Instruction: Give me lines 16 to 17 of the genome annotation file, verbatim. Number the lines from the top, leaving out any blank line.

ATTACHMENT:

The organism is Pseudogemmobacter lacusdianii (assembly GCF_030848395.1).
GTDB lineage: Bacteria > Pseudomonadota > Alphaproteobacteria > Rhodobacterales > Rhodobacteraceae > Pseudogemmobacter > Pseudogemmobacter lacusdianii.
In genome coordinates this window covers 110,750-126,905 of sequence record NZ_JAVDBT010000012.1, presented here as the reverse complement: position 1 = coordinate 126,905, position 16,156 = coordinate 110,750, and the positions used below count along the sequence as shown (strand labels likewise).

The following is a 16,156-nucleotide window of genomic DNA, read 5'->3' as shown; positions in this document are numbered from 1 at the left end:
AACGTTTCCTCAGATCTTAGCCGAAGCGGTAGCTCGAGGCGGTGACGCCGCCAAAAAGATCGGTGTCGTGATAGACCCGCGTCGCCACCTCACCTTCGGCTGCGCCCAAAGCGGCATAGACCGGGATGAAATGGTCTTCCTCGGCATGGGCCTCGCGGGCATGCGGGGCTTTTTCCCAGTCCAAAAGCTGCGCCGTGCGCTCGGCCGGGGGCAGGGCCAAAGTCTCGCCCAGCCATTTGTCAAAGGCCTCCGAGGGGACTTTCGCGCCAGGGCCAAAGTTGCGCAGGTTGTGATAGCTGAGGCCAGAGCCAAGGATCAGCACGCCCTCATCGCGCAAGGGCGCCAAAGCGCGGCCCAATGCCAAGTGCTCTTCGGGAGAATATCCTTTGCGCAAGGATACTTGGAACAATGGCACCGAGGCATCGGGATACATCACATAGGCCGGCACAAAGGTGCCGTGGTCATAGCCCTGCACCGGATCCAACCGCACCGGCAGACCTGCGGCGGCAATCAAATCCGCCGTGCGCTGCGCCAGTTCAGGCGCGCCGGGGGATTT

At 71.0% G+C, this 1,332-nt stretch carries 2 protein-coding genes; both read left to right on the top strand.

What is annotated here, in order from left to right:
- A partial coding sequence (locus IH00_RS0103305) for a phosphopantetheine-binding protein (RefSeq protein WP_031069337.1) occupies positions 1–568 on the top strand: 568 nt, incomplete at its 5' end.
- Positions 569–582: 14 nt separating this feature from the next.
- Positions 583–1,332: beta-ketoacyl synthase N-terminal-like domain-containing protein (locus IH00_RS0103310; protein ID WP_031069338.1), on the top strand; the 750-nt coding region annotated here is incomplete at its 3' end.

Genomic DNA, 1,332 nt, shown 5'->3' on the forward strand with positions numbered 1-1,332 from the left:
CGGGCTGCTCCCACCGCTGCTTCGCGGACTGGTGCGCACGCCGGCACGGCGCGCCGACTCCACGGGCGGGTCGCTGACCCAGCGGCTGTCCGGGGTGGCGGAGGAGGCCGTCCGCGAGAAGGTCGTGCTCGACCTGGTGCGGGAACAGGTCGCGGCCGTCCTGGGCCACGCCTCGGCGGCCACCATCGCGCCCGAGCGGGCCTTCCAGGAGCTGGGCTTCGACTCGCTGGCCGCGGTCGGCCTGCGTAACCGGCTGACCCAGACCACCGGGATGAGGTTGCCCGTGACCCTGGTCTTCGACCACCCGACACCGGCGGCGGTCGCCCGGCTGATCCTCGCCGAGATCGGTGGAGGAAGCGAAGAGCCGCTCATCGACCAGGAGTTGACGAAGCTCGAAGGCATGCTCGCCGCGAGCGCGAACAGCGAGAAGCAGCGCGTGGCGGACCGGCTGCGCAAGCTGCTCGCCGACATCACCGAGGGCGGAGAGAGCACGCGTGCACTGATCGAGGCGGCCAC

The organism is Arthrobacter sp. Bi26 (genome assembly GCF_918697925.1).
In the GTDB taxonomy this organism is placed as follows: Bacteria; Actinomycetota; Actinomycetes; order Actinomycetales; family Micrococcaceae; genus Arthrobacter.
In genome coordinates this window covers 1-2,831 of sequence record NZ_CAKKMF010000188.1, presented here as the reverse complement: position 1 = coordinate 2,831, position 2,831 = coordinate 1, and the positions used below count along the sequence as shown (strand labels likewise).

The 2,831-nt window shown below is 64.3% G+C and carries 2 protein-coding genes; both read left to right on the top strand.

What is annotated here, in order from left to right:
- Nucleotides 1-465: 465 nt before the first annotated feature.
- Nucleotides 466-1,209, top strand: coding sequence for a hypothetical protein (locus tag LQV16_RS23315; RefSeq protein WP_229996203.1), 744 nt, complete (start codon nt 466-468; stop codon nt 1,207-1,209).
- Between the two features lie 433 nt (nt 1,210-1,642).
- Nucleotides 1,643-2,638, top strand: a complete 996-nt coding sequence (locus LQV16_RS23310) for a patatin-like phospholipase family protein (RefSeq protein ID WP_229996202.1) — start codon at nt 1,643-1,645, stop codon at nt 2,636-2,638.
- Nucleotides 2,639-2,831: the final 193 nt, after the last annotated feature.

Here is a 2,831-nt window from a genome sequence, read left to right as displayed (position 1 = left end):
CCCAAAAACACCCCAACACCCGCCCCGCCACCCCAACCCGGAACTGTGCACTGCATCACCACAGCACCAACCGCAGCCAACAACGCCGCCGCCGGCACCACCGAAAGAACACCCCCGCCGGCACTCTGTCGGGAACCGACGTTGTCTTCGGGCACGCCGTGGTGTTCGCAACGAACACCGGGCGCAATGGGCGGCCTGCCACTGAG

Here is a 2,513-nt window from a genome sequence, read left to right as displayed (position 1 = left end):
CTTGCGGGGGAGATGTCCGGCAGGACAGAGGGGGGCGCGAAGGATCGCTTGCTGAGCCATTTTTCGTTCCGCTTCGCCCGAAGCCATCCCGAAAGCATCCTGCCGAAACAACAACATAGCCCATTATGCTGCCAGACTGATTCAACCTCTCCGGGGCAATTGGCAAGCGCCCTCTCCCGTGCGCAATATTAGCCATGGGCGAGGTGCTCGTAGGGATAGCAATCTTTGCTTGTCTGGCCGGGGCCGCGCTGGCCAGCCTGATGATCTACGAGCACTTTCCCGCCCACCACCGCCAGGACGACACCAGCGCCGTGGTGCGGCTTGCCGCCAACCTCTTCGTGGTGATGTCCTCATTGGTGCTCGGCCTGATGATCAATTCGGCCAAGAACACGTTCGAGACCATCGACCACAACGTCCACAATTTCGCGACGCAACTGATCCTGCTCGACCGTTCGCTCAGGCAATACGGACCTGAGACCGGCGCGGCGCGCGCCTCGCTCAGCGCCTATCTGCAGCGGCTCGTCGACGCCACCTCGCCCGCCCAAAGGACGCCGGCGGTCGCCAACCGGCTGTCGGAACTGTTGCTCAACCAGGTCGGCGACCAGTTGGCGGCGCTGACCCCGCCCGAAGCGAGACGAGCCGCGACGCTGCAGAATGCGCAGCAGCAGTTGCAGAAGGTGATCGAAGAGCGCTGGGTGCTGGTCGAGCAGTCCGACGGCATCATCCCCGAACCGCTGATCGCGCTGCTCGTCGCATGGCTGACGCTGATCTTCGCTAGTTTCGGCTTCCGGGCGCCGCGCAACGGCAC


The 2,831-nt window shown below is 64.3% G+C and carries 2 protein-coding genes; both read left to right on the top strand.

What is annotated here, in order from left to right: